It’s a small world … Airmen reunite at Tinker

  • Published
  • By Darren D. Heusel
  • Tinker Public Affairs
Despite being geographically separated about 1,200 miles from home, two Airmen in charge of maintaining the E-3 Sentry Airborne Warning and Control System aircraft at Tinker Air Force Base have been made to feel right at home after landing in the same unit here after graduating from high school in Buffalo, N.Y. some 15 years apart.

Affectionately referring to themselves as the "Buffalo Girls," Col. Stella Smith and Tech. Sgt. Malika Likavec both graduated from City Honors High School, a public school in Buffalo that only graduates about 90 students per year and one that is frequently rated in the Top 10 among public schools in America.

Colonel Smith, commander of the 552nd Maintenance Group, graduated from City Honors High School in 1985, while Sergeant Likavec, a maintenance production journeyman and resource advisor for the 552nd Maintenance Operations Squadron, which falls under Colonel Smith's command, graduated from the same school in 2000.

Today, the two share stories of their Air Force careers and memories of back home while stationed in the same geographical unit here at Tinker.

"Although I sometimes meet Air Force members who claim Buffalo as their hometown, they usually end up being from one of the surrounding suburbs," Colonel Smith lamented. "She (Sergeant Likavec) is the first actual Buffalo Girl I have met."

Colonel Smith went on to say Sergeant Likavec is definitely the only City Honors' "Honors Graduate" she has ever "bumped into!"

After joining the Air Force shortly after graduating from high school, Sergeant Likavec said she "highly doubted" she would ever encounter anyone from her hometown and "certainly no one from the same high school."

After all, she had joined the Air Force at age 17 with the intentions of getting an education, traveling the world and meeting new people.

Throughout the years, Sergeant Likavec said she has encountered several people from the state of New York and a couple individuals from Buffalo.

However, it was at a squadron picnic recently, where Sergeant Likavec was proudly sporting a Buffalo Bills t-shirt -- despite the fact the Bills were 0-6 at the time -- she "bumped into" Colonel Smith.

"This revelation came as a welcome surprise," Sergeant Likavec said. "As I walk through the halls of Bldg. 230, attend the commanders daily production meetings, listen to her give guidance at commanders calls and awards ceremonies, I imagine how we have both walked the halls of City Honors High School, sat in the very same classrooms and played sports in the same gym.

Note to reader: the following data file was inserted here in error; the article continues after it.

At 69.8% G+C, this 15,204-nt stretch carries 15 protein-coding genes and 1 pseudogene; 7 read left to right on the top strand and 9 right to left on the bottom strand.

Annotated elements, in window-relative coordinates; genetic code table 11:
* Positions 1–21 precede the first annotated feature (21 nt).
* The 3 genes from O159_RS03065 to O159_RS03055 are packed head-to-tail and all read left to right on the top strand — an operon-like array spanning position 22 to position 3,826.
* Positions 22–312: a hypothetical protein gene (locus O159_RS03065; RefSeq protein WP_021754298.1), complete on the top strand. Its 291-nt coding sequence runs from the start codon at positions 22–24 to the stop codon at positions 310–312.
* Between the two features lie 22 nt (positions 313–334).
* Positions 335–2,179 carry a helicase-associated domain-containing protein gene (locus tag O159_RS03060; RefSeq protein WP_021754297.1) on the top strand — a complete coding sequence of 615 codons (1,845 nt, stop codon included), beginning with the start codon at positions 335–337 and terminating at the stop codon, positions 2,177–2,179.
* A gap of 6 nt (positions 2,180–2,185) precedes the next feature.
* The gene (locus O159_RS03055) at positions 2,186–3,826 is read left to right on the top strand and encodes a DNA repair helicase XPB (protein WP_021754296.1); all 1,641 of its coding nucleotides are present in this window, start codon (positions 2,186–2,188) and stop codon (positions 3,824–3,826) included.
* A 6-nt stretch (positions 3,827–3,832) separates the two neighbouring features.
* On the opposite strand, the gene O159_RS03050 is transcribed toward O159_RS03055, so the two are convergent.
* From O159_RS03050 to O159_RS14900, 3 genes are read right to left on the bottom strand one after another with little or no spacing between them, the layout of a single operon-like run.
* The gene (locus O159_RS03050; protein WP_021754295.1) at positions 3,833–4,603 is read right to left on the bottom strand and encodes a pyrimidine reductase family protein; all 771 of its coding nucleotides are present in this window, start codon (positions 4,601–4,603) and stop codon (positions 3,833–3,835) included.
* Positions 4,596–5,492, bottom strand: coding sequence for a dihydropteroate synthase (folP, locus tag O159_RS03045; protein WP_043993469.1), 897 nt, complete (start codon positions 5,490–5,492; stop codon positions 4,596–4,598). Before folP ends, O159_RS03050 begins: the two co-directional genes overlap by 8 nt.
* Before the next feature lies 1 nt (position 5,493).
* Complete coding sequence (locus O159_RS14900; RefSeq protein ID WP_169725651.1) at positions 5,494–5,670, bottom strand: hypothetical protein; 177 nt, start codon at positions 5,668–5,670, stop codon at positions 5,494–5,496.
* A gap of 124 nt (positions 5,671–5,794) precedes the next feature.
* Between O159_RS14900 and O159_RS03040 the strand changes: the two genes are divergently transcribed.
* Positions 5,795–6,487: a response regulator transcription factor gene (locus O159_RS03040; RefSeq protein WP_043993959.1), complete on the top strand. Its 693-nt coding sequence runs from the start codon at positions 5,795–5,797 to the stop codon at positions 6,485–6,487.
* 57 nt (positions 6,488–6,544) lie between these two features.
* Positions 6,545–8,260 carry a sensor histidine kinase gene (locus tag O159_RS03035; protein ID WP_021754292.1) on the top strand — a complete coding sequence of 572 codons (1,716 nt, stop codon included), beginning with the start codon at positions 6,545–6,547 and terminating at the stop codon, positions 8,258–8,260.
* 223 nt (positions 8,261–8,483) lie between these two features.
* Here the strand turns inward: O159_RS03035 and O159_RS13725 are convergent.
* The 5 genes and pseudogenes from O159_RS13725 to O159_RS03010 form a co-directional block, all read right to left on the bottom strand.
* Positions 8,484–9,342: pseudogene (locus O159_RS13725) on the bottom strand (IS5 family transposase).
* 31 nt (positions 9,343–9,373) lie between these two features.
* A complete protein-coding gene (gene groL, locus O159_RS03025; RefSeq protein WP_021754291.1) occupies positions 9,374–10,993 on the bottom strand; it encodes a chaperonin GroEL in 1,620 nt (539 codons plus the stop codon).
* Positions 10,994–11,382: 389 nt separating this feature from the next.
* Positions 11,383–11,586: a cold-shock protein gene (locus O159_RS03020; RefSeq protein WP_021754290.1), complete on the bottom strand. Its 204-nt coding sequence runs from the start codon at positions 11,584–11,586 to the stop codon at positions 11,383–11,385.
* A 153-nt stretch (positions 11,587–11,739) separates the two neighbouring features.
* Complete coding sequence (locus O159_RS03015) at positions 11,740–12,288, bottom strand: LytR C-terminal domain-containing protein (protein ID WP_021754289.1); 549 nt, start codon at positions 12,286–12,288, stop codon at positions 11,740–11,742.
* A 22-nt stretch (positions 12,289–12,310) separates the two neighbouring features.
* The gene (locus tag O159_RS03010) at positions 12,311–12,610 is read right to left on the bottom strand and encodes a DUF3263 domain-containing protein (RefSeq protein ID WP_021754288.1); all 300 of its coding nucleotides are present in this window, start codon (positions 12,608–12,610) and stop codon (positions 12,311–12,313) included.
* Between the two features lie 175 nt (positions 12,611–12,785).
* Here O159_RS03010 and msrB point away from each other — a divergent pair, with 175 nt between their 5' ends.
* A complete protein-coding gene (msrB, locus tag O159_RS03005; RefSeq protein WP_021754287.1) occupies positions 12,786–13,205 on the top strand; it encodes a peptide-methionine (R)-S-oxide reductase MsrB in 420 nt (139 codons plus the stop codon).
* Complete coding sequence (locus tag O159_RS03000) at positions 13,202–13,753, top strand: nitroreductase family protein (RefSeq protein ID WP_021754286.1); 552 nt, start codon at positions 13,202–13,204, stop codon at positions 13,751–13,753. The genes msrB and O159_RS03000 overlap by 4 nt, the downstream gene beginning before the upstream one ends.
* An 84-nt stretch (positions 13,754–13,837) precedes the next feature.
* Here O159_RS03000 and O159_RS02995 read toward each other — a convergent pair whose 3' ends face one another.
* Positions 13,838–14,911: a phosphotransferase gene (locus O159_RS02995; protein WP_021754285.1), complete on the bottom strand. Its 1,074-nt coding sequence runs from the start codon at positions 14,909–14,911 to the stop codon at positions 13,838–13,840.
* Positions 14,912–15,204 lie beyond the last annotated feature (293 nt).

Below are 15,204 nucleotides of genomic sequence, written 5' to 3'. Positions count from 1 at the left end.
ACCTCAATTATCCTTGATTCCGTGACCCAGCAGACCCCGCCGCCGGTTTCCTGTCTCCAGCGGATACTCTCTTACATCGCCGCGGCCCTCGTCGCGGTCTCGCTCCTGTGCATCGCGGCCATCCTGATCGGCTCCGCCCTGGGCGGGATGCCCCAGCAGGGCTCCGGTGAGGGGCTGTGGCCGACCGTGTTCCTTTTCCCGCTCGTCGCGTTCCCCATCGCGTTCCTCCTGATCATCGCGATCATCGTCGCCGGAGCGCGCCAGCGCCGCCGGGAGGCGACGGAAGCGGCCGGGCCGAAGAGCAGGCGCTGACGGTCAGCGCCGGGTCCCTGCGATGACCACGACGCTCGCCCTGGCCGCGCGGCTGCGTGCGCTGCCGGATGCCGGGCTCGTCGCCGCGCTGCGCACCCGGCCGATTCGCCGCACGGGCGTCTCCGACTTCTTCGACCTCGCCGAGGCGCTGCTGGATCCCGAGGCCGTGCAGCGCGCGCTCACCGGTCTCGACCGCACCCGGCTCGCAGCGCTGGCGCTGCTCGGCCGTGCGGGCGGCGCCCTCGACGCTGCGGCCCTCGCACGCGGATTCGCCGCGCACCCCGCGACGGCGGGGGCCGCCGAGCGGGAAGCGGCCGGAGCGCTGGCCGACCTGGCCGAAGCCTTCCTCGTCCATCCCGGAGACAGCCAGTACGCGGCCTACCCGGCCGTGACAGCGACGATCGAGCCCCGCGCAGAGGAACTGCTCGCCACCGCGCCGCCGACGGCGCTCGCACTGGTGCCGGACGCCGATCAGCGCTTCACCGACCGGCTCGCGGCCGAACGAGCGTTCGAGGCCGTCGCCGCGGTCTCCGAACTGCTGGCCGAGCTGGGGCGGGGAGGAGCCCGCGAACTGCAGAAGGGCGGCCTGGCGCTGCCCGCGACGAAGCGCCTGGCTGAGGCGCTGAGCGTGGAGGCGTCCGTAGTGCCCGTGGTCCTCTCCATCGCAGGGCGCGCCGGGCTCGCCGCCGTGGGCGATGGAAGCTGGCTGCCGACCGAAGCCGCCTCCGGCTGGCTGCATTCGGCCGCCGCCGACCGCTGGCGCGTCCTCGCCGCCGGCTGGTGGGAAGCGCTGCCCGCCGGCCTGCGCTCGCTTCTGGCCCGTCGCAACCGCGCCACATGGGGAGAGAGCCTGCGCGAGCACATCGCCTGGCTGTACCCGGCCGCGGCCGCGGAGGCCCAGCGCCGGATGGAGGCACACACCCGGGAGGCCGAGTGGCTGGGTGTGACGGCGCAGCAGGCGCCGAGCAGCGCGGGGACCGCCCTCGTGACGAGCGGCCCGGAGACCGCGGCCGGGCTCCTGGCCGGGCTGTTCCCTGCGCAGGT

"(In my job) I have the opportunity to experience and appreciate the leadership of Colonel Smith first-hand."

Sergeant Likavec went on to say the core values at City Honors High School of "Honesty," "Kindness," "Respect" and "Responsibility" and the core values of the Air Force of "Integrity First," "Service Before Self" and "Excellence in All We Do" are evident in Colonel Smith's leadership style.

"I appreciate having a leader like her guiding me," she added. "Despite being 1,200 miles from my home of record, I still feel at home here under her command.

Colonel Smith said the feeling is mutual.

"Sergeant Likavec is an outstanding NCO and a phenomenal supervisor," she said. "I am super proud to work with her and I love the fact that we both represent the same high school and hometown.

"It is also fun to have another Bills fan around during football season! Not many folks cheer for our team if they aren't from there."

Colonel Smith said she was "shocked" to find out the two attended the same small high school and that she never dreamed she'd find another classmate halfway across the country in Oklahoma.

But, she said it's only fitting since Buffalo is known to locals as the "City of Brotherly Neighbors."

"Oklahoma is the most welcoming place I have lived since I left home," Colonel Smith said. "In Buffalo, we deal with Mother Nature in the form of extremely harsh winters and life-threatening blizzards. People really pull together and rely on each other, just like Oklahomans do during storm season here."

And, both AWACS maintainers admitted, "It's a small world indeed."